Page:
Photo Credit: Jewish Press

It may seem strange that the same word can mean “wind,” “spirit,” and “breath” – except that this same pattern actually repeats in numerous other languages. Consider: the German “geist” (spirit) is related to the English words “ghost” and “gust,” as well as concepts like volkgeist (spirit of the people) and zeitgeist (spirit of the time).

The Latin root that gives us “spirit” can also be found in words related to breathing, like “aspirate” and “respirate.” Even the other Hebrew words for soul or spirit – like nefesh and neshamah – are related to the words for “breathing.” As we find in the last pasuk in Tehillim, “Kol haneshamah tehalel Kah” – everything that breathes shall praise Hashem.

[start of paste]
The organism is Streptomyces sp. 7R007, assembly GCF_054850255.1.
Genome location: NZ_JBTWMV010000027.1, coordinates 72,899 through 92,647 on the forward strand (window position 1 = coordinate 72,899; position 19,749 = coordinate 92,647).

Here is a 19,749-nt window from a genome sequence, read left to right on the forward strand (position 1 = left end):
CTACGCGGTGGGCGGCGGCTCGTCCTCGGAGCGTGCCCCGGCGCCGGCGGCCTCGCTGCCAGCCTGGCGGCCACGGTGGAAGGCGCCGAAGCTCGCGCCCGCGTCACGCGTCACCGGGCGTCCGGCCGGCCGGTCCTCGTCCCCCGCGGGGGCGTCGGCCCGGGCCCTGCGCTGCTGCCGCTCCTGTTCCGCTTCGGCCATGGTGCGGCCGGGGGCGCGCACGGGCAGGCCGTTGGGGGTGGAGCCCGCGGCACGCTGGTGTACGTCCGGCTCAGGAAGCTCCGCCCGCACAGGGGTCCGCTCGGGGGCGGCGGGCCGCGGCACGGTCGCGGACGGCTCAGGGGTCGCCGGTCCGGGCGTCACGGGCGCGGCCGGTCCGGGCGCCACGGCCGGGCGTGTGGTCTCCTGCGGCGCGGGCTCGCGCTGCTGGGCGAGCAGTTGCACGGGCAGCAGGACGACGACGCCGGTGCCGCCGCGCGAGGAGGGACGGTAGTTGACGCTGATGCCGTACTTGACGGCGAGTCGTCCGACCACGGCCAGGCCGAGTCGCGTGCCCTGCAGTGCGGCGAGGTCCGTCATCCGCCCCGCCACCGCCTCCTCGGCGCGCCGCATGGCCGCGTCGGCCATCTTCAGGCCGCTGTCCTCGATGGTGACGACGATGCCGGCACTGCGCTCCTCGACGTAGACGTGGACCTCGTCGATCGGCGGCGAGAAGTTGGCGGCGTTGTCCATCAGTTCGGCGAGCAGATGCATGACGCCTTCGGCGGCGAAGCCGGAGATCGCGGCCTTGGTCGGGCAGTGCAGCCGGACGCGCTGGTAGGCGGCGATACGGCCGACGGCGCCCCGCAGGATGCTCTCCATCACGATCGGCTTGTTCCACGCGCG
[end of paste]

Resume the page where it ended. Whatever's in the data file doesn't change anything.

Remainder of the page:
The idea that the soul, the unseen animating spirit of life, is linked to breathing is an intuitive observation, common to many languages and cultures; after all, the absence of breathing was the most obvious evidence of death, the soul’s departure that did not necessarily leave any mark on the body.


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Rabbi Elli Fischer is a translator, writer, and historian. He edits Rav Eliezer Melamed's Peninei Halakha in English, cofounded HaMapah, a project to quantify and map rabbinic literature, and is a founding editor of Lehrhaus. Follow him @adderabbi on Twitter or listen to his podcast, "Down the Rabbi Hole."